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Before you scan that QR code, the FBI has a warning for you

Are you sure that QR code you're scanning is legit, even if it looks like it was sent by someone you trust? The FBI has a warning that could save you money.

Quick Response codes, better known as QR codes, are a convenient way for businesses to get you to visit their websites, download their apps or make payments. But the FBI is warning that bad actors can manipulate these codes to steal your money or personal information.

"Cybercriminals tamper with both digital and physical QR codes to replace legitimate codes with malicious codes," the FBI said in a statement Tuesday. "A victim scans what they think to be a legitimate code but the tampered code directs victims to a malicious site, which prompts them to enter login and financial information. Access to this victim information gives the cybercriminal the ability to potentially steal funds through victim accounts."

The FBI also said fake QR codes can be used to embed malware onto a victim's phone, giving a scam artist access to the device and potentially any information on it, including financial information. The Bureau said if you become a victim, there is no guarantee law enforcement can get lost funds back to you.

Here are some tips from the FBI on how to protect yourself from being taken advantage of.

  • If a QR code is sent to you electronically, either by a business or a friend, don't assume it's safe. Directly contact whoever you believe sent it to you, through a trusted phone number or email address, and confirm it's legitimate. If a business or organization sent it, look up their phone number on a trusted website rather than calling the number the sender gave you.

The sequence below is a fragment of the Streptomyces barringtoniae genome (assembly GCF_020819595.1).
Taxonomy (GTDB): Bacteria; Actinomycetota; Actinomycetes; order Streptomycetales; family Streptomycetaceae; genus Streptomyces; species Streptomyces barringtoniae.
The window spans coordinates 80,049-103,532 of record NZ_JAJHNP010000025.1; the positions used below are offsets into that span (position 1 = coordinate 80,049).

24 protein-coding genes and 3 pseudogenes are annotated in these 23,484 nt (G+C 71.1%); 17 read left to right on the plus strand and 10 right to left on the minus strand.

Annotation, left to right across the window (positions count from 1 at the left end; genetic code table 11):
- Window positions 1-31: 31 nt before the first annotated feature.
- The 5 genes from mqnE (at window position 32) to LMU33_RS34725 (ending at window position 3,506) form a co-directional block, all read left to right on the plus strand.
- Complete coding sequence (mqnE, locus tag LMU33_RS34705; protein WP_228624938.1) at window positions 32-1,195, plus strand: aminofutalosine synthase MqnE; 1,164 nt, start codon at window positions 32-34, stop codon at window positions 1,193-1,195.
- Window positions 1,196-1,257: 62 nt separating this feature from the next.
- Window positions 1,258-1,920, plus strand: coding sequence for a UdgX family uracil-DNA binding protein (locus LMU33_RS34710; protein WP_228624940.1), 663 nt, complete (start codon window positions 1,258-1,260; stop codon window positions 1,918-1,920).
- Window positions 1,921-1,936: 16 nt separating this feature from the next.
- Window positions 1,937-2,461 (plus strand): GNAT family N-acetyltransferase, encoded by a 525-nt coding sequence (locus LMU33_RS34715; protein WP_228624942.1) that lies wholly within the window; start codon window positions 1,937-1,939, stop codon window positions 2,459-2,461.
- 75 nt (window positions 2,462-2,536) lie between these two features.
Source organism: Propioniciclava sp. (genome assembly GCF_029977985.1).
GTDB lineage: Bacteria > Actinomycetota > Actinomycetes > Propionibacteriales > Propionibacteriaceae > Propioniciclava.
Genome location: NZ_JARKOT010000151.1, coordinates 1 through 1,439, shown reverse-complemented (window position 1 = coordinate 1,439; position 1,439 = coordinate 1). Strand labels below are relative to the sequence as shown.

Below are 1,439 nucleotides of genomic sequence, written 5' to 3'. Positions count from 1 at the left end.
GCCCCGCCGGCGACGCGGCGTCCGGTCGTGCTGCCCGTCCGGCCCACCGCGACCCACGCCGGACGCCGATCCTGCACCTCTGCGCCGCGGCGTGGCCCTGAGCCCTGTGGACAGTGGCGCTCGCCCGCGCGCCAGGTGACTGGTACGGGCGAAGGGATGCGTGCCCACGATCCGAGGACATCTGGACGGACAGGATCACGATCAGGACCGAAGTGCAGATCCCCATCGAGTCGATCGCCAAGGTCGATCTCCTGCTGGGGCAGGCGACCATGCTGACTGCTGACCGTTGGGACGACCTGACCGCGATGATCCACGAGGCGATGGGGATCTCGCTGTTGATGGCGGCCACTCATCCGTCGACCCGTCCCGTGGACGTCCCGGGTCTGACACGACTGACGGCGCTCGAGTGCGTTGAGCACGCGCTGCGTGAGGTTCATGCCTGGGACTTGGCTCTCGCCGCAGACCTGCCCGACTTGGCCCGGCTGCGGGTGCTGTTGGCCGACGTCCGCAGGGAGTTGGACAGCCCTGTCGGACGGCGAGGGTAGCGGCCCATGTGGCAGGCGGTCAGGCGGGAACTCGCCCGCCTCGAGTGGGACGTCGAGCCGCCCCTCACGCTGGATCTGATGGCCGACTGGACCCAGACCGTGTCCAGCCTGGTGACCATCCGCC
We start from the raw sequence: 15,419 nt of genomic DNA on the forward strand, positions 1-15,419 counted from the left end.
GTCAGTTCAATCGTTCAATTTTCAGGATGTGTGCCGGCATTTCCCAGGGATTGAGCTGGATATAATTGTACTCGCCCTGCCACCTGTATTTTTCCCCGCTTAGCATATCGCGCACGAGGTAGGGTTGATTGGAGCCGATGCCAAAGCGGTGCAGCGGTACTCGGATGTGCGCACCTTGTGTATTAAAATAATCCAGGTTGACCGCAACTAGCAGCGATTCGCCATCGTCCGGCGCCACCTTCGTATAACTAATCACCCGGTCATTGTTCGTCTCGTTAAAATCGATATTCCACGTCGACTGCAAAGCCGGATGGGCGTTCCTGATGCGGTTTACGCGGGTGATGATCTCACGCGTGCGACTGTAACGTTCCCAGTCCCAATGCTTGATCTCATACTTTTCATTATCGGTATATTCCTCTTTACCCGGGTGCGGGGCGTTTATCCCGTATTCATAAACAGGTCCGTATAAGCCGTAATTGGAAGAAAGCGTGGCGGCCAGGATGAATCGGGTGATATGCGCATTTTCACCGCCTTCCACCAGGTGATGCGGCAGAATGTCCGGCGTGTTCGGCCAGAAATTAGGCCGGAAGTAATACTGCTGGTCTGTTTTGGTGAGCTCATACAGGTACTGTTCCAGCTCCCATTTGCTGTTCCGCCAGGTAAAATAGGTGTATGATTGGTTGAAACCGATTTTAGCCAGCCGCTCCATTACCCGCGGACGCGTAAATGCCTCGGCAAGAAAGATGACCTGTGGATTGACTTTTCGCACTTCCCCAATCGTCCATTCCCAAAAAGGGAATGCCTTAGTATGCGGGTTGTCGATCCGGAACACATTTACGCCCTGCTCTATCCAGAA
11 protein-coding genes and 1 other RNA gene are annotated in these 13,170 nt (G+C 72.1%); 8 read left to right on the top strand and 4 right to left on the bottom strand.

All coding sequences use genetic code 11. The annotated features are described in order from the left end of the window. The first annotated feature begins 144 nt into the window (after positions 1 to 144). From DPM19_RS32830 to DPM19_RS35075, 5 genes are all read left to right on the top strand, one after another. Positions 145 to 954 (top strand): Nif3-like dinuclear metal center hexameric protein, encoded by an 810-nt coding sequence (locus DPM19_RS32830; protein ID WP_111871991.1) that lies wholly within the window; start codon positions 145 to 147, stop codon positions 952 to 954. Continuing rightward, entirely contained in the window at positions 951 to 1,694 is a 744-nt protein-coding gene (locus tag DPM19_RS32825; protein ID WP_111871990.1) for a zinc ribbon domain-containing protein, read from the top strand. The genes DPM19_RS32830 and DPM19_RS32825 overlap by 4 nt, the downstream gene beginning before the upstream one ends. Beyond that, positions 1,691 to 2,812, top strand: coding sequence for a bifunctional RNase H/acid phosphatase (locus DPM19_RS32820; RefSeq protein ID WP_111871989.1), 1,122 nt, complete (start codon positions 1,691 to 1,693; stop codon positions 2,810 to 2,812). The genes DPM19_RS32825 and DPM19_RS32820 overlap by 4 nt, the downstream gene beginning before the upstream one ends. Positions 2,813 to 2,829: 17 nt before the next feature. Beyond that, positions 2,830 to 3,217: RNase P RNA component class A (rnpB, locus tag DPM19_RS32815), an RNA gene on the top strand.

• Do not download a QR code scanner app since it could be malicious. Most phones already have a scanner on them.
  • Do not download an app from a QR code. Go to the app store and look it up.
  • If you scan a QR code, make sure it takes you to the address of the site you intended to go to and that it looks authentic. Hackers may use a URL that looks legitimate but may have a typo or misplaced letter.
  • If you're scanning a physical QR code, such as one on a flyer or poster, be sure there it has not been manipulated, such as with a sticker placed on top of the real code.
  • Be cautious before inputting personal or financial information, no matter where you go online. And don't make payments to a site you accessed via a QR code. Manually enter a trusted URL instead.

Also, since it is tax time, it's a good reminder that the IRS says it does not initiate contact with taxpayers -- whether by text message, email or social media -- to seek personal or financial information.

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